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Nearly Half Million Salmon Fry Released into Klamath River as Dam Removal Stirs Controversy

On Tuesday, April 16, joined by leaders from the Karuk, Yurok, Shasta Indian Nation and the Quartz Valley Indian tribes, CDFW released about 90,000 yearling coho salmon.

The following day, April 17, CDFW released more than 400,000 fall-run Chinook salmon fry from the same location below Iron Gate. A total of approximately 500,000 juvenile salmon into the Klamath River just below the Iron Gate Dam were successfully released, It was the first major release of coho salmon, a state and federally listed threatened species, into the Klamath River since dam removal began in earnest late last year.

As the Klamath enters a new era, all eyes will be on the salmon, and whether they can navigate a river still recovering from a century of human impacts. The next few years will be critical in determining if the Klamath can reclaim its legacy as a major salmon-producing waterway and whether the salmon fry released will beat the odds and find their way back to their native waters.

While the dam removal was backed by tribes and environmental groups seeking to restore salmon access to ancestral spawning grounds, locals accuse state politicians of ignoring their concerns in the process. “The real culprit is the governor and legislature of California,” argued a resident. “They had the power to stop it or mitigate it, and they didn’t.”

Residents living along the Klamath are dismayed by the condition of the river post-dam removal. There are concerns that the sediment has killed off insects and other invertebrates that juvenile salmon rely on for food. “There’s nothing more I’d like to see than to be able to walk outside our cabin and throw a line into this river and catch a Coho salmon,” said one resident. “But they didn’t take into account the people that rely on this river for drinking water and irrigation.”

However, the salmon release comes on the heels of a controversial dam removal project that many locals say has severely impacted the river ecosystem. In 2023, four hydroelectric dams on the Klamath were removed, releasing built-up reservoirs of sediment that had accumulated over the past century. Video footage taken just 50 miles downstream shows the riverbanks coated in thick layers of clay sludge.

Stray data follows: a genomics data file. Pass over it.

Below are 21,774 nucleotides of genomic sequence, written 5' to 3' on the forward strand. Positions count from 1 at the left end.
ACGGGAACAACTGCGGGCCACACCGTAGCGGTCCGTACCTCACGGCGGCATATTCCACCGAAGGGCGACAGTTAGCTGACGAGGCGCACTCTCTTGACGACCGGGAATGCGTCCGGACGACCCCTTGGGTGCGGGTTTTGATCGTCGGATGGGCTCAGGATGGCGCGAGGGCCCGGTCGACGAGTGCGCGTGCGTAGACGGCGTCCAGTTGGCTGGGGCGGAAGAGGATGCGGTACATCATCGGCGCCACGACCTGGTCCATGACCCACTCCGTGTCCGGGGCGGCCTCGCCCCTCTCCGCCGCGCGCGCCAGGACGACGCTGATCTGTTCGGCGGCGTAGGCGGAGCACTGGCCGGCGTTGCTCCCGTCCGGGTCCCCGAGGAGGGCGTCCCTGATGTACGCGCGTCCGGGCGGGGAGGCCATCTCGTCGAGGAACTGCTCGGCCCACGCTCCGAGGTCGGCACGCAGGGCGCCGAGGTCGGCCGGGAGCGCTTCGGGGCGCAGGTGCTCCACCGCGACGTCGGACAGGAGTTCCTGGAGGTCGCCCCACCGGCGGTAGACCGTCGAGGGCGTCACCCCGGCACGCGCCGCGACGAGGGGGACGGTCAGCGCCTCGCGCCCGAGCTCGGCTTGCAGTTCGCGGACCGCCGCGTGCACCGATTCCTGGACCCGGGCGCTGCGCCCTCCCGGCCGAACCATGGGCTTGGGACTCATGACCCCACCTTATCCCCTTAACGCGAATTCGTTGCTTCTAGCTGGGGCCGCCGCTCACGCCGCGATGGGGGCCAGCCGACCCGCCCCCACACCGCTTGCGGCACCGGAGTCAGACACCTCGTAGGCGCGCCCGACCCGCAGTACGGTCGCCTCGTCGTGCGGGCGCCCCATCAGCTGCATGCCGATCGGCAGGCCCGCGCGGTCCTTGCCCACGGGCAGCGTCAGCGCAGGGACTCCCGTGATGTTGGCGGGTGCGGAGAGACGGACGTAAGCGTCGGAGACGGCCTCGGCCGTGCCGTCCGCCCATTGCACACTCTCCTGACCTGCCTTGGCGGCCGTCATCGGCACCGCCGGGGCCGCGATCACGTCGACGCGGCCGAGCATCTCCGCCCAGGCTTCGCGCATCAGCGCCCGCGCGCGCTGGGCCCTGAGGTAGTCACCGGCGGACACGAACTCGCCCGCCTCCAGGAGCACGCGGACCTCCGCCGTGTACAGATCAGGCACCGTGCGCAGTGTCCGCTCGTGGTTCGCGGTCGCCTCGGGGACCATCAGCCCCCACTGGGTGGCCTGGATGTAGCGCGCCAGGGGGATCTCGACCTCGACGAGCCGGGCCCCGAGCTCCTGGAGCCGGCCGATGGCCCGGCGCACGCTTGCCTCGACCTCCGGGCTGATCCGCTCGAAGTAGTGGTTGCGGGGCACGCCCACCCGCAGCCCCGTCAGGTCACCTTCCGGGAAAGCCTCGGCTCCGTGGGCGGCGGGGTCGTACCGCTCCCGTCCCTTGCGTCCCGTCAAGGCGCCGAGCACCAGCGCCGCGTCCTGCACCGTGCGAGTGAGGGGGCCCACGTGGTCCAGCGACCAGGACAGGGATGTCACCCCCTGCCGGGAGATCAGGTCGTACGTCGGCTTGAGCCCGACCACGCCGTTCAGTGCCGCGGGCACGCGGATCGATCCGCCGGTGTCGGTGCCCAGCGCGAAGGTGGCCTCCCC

Fish and Wildlife officials say it will take time and careful management for salmon populations to rebound. Fishing quotas will likely be required in the near-term to ensure enough salmon escape up-river to spawn. But with hundreds of miles of habitat reopened, they remain optimistic. “If they see 9,000 come back out of the 900,000 fish released, that’s a huge increase on what they’ve seen in the past,” noted one resident. “But you can’t let the tribes catch 6,000 at the mouth. That’s not giving the fish a chance.”

Yearling coho salmon are released into the Klamath River below Iron Gate dam. Credit: Yurok FB Page

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  1. Don Meamber

    The 3rd paragraph sounds like a comment from the tribes or enviros: “all eyes will be on the salmon, and whether they can navigate a river still recovering from a century of human impacts.” (criticism of the hydroelectric dams)
    6th paragraph: “In 2023, four hydroelectric dams on the Klamath were removed”. (The dams are drained but not yet removed.)

  2. Kevin Gee

    Thanks Capt. Bill for shedding light on this environomic catastrophe. As bad as it is, would appear to be close to getting worse. https://kobi5.com/news/krrc-starting-to-remove-iron-gate-dam-from-the-top-down-227714/

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